Although Pelosi characterized the bill as reform, outside analysts say it does not really change farm programs and even increases support for subsidized crops. Agriculture Secretary Michael Johanns issued a veto threat, saying the bill relies on budget gimmicks and tax increases while doing little to change crop subsidies.
California is the nation's largest farm state but has historically played little role in farm policy because its main crops -- fruits, nuts and vegetables -- do not receive direct subsidies. In a move designed to attract the powerful California delegation, the House Agriculture Committee included $1.6 billion in new money for research, disease and marketing programs for specialty crops and organic farming.
Environmental Defense and Oxfam America, which works with farmers in poor countries who are hurt by U.S. subsidies, issued polls this week showing that large majorities of Californians and Americans want the programs changed.
Oxfam opposed the bill's cotton subsidies that drive down the prices poor farmers in West Africa receive for their cotton, and the sugar tariffs that keep sugar cane from poor countries out of the U.S. market. Several major U.S. candymakers, including Fannie May and Hershey Foods, have moved their U.S. plants to Canada and Mexico to avoid the tariffs.
"We're perplexed by how they can characterize what they've generated as real reform," said Jim Lyons, vice president of policy for Oxfam America. "It's more regressive than progressive."
Food and Water Watch, another advocacy group, issued a report this week arguing that subsidized corn and other feed grains have sped the move in the livestock industry away from grass pastures and diversified hog, poultry and dairy farms to giant animal feedlots -- which they call factory farms -- that discharge millions of gallons of manure and introduce large quantities of antibiotics and hormones into the meat supply.
Government payments encourage this trend by lowering the cost of subsidized corn and soybeans -- half of which now go to animal feed, the report said, putting farmers who graze their cattle at a competitive disadvantage.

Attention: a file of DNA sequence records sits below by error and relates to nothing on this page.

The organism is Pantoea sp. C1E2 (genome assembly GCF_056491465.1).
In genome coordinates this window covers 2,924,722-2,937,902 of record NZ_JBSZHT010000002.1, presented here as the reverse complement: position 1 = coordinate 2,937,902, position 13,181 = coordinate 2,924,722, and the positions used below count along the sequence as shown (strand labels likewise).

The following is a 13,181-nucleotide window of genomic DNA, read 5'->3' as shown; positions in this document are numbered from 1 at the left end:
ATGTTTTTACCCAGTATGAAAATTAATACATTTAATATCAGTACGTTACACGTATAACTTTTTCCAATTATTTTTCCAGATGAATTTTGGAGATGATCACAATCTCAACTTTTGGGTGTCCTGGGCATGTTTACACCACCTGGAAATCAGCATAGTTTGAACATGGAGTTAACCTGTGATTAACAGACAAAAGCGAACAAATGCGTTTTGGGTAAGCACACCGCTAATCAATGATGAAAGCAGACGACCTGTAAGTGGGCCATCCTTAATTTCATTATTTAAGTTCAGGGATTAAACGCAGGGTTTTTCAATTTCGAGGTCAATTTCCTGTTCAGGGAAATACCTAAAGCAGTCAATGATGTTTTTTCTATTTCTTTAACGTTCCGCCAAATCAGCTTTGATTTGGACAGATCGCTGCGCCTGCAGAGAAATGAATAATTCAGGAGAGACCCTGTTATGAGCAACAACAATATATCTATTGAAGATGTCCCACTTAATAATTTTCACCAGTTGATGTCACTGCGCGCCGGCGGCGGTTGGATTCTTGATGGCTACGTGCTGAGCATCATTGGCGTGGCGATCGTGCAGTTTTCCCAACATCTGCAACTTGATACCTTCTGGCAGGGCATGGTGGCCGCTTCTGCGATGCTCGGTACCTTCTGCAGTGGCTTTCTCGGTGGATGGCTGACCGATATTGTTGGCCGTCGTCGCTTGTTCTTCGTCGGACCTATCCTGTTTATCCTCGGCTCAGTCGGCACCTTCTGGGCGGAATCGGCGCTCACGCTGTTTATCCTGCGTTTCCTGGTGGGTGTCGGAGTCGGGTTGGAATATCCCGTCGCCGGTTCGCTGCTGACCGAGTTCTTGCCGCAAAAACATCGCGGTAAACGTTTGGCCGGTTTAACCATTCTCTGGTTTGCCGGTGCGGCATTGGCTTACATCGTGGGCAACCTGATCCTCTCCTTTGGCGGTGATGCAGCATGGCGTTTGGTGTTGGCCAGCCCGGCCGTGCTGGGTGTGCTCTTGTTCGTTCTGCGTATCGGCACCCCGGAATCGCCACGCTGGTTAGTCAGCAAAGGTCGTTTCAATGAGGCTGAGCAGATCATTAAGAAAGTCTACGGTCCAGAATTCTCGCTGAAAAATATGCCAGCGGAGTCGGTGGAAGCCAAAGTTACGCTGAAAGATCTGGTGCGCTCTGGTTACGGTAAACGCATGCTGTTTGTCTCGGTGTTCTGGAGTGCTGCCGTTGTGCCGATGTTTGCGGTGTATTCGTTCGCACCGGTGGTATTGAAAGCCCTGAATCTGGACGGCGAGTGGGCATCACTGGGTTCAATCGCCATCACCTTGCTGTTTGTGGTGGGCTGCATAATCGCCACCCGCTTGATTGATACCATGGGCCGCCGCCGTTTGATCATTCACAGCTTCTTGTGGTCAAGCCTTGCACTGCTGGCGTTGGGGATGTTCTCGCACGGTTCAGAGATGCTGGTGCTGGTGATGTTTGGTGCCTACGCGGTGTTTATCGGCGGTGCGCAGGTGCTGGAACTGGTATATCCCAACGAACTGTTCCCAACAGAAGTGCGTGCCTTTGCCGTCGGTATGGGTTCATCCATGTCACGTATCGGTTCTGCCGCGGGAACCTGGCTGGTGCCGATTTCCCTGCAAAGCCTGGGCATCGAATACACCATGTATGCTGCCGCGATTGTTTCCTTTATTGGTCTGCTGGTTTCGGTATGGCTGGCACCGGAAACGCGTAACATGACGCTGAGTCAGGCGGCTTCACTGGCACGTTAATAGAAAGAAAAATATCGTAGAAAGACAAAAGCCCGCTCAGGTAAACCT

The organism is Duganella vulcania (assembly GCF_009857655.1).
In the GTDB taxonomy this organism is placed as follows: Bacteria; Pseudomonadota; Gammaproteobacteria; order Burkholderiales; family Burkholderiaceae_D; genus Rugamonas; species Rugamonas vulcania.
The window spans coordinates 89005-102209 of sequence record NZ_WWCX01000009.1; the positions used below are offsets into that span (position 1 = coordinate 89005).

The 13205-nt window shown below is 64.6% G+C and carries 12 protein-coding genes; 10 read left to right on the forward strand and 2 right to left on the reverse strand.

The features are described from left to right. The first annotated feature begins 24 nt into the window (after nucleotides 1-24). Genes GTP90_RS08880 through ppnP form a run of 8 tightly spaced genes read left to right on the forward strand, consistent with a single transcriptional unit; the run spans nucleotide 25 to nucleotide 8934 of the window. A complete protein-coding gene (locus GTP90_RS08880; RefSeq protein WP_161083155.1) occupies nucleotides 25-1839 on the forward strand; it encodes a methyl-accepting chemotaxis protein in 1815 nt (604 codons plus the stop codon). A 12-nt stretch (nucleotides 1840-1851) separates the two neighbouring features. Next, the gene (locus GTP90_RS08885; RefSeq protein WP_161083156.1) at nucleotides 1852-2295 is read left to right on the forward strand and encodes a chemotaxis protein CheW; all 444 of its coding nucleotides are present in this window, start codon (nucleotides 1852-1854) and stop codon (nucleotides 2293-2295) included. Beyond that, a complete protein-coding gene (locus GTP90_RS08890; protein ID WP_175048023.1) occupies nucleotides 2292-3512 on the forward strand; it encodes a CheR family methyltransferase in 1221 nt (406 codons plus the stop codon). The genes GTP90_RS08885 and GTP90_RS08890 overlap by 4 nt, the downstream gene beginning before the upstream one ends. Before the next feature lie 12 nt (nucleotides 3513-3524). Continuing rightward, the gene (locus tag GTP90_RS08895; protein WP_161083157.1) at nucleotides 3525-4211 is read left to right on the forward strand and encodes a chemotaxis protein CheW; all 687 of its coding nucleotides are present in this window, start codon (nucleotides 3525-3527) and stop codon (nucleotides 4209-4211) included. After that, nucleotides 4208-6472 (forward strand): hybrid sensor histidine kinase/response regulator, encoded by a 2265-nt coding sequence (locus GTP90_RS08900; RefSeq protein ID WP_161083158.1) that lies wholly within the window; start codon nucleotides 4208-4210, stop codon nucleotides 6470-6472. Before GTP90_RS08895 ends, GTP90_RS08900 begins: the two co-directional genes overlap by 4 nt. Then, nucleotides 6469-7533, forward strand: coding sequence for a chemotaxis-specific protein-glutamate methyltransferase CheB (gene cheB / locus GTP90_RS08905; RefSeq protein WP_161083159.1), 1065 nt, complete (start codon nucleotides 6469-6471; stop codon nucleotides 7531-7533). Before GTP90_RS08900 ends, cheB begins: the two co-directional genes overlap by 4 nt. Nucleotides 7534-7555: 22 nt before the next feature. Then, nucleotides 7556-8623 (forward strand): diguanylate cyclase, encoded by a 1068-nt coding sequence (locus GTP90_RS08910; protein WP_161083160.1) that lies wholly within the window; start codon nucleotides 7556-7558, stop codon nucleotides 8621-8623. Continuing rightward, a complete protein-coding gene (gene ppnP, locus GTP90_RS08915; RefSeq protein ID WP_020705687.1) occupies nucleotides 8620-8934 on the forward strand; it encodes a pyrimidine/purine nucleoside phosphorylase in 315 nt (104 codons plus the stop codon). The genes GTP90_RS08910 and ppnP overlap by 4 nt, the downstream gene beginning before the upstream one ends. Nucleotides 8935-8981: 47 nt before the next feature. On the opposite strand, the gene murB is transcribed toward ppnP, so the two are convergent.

Hamerschlag said Pelosi could have pushed for much broader reforms. "Her calculation was that she needed to support a status quo farm bill to get those guys elected, but you can push for much more reform and still leave intact, more or less, the system, and at the same time still free up significant resources for other programs," Hamerschlag said. "She wouldn't have disappointed so many people in her base, and she could have still protected freshmen."
But one of those freshmen, McNerney, who unseated Republican Richard Pombo last year in the East Bay district that includes parts of Contra Costa, Santa Clara, Alameda and San Joaquin counties, said he supported the leadership and would vote for the bill.
McNerney's "top priority in this year's farm bill was support for specialty crops like the grapes, almonds and asparagus grown in San Joaquin County," his spokesman said. "After working hard to ensure specialty crop assistance made it into the bill, he has every intention of supporting the legislation so long as those provisions remain."
Carolyn Lochhead was the Washington correspondent for the San Francisco Chronicle, where she covered national politics and policy for 27 years. She grew up in Paso Robles (San Luis Obispo County) and graduated from UC Berkeley cum laude in rhetoric and economics. She has a masters of journalism degree from Columbia University. Twitter: @carolynlochhead